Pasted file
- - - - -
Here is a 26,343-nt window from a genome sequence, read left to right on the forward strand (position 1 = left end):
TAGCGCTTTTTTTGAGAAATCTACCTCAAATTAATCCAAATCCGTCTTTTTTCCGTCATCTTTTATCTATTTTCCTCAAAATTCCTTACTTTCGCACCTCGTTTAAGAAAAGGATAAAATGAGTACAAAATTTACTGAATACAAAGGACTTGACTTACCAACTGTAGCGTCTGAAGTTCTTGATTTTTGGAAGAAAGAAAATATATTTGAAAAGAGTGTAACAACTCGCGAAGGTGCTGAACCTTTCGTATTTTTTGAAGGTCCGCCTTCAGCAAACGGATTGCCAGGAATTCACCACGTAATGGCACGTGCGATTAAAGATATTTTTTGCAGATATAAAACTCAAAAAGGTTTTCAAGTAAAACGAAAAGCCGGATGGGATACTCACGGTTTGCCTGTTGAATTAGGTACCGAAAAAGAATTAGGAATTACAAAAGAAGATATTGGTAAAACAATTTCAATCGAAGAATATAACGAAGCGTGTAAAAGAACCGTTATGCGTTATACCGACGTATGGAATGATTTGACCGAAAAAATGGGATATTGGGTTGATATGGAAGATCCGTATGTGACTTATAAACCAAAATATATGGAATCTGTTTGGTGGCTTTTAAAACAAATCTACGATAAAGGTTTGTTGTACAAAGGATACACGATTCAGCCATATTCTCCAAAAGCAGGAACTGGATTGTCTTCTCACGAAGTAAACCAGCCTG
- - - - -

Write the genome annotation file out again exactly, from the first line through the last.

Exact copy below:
Here is a 26,343-nt window from a genome sequence, read left to right on the forward strand (position 1 = left end):
TAGCGCTTTTTTTGAGAAATCTACCTCAAATTAATCCAAATCCGTCTTTTTTCCGTCATCTTTTATCTATTTTCCTCAAAATTCCTTACTTTCGCACCTCGTTTAAGAAAAGGATAAAATGAGTACAAAATTTACTGAATACAAAGGACTTGACTTACCAACTGTAGCGTCTGAAGTTCTTGATTTTTGGAAGAAAGAAAATATATTTGAAAAGAGTGTAACAACTCGCGAAGGTGCTGAACCTTTCGTATTTTTTGAAGGTCCGCCTTCAGCAAACGGATTGCCAGGAATTCACCACGTAATGGCACGTGCGATTAAAGATATTTTTTGCAGATATAAAACTCAAAAAGGTTTTCAAGTAAAACGAAAAGCCGGATGGGATACTCACGGTTTGCCTGTTGAATTAGGTACCGAAAAAGAATTAGGAATTACAAAAGAAGATATTGGTAAAACAATTTCAATCGAAGAATATAACGAAGCGTGTAAAAGAACCGTTATGCGTTATACCGACGTATGGAATGATTTGACCGAAAAAATGGGATATTGGGTTGATATGGAAGATCCGTATGTGACTTATAAACCAAAATATATGGAATCTGTTTGGTGGCTTTTAAAACAAATCTACGATAAAGGTTTGTTGTACAAAGGATACACGATTCAGCCATATTCTCCAAAAGCAGGAACTGGATTGTCTTCTCACGAAGTAAACCAGCCTG